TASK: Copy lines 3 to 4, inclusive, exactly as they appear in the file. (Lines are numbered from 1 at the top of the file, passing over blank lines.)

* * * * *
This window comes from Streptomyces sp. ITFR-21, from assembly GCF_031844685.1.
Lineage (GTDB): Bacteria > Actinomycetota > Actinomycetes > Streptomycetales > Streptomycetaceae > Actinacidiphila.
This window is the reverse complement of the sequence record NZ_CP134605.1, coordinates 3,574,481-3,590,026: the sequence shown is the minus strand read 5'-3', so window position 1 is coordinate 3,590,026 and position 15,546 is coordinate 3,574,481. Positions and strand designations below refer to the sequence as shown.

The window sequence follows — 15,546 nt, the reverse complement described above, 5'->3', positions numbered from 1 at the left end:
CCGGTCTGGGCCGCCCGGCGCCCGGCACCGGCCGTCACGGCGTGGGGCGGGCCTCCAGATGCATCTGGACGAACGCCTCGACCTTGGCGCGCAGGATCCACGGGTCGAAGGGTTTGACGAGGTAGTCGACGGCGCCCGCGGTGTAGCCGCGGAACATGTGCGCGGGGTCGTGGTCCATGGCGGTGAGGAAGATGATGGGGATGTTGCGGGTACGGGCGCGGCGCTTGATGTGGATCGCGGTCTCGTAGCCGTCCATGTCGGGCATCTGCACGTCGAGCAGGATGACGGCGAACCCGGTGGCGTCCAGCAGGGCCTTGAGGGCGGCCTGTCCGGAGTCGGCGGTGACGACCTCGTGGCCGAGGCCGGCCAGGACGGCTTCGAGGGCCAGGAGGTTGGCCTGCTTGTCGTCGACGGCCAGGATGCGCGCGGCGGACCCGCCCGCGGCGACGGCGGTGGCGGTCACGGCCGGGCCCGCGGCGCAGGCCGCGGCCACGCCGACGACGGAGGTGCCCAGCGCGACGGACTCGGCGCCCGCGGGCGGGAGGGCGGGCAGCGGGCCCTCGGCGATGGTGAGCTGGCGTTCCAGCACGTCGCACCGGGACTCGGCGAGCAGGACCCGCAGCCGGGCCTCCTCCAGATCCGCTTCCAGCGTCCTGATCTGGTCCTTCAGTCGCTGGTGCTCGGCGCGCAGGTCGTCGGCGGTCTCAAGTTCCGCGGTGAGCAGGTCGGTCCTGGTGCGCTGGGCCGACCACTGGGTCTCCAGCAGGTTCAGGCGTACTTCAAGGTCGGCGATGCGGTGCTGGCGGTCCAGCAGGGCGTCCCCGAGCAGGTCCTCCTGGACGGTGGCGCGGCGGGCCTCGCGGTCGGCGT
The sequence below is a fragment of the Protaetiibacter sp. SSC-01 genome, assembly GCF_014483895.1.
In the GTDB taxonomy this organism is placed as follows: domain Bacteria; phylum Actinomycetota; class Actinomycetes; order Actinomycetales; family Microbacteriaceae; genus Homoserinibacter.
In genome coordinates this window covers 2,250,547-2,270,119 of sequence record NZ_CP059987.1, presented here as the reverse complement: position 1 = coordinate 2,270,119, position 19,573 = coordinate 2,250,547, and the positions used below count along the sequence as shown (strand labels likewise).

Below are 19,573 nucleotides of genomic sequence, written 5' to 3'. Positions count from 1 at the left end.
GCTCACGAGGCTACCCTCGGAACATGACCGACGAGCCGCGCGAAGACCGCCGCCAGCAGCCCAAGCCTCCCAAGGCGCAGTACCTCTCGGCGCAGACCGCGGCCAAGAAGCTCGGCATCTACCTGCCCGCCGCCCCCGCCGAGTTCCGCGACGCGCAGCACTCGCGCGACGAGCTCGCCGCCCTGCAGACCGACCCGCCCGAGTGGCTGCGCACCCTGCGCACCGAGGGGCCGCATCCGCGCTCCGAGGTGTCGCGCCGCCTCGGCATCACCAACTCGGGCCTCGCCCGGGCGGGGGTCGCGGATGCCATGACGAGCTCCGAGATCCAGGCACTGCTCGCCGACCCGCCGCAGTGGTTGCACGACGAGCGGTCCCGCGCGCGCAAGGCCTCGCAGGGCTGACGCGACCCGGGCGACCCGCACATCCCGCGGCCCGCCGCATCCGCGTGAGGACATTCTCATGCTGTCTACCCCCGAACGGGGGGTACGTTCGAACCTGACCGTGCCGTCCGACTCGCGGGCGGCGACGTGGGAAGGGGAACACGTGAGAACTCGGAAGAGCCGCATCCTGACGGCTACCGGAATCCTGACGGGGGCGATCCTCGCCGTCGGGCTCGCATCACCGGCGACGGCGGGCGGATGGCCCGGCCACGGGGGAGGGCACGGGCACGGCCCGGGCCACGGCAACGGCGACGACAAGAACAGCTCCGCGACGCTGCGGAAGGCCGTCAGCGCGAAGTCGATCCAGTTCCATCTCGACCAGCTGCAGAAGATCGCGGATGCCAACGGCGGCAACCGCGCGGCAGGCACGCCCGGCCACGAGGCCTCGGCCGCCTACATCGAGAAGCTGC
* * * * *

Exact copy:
This window is the reverse complement of the sequence record NZ_CP134605.1, coordinates 3,574,481-3,590,026: the sequence shown is the minus strand read 5'-3', so window position 1 is coordinate 3,590,026 and position 15,546 is coordinate 3,574,481. Positions and strand designations below refer to the sequence as shown.

The window sequence follows — 15,546 nt, the reverse complement described above, 5'->3', positions numbered from 1 at the left end: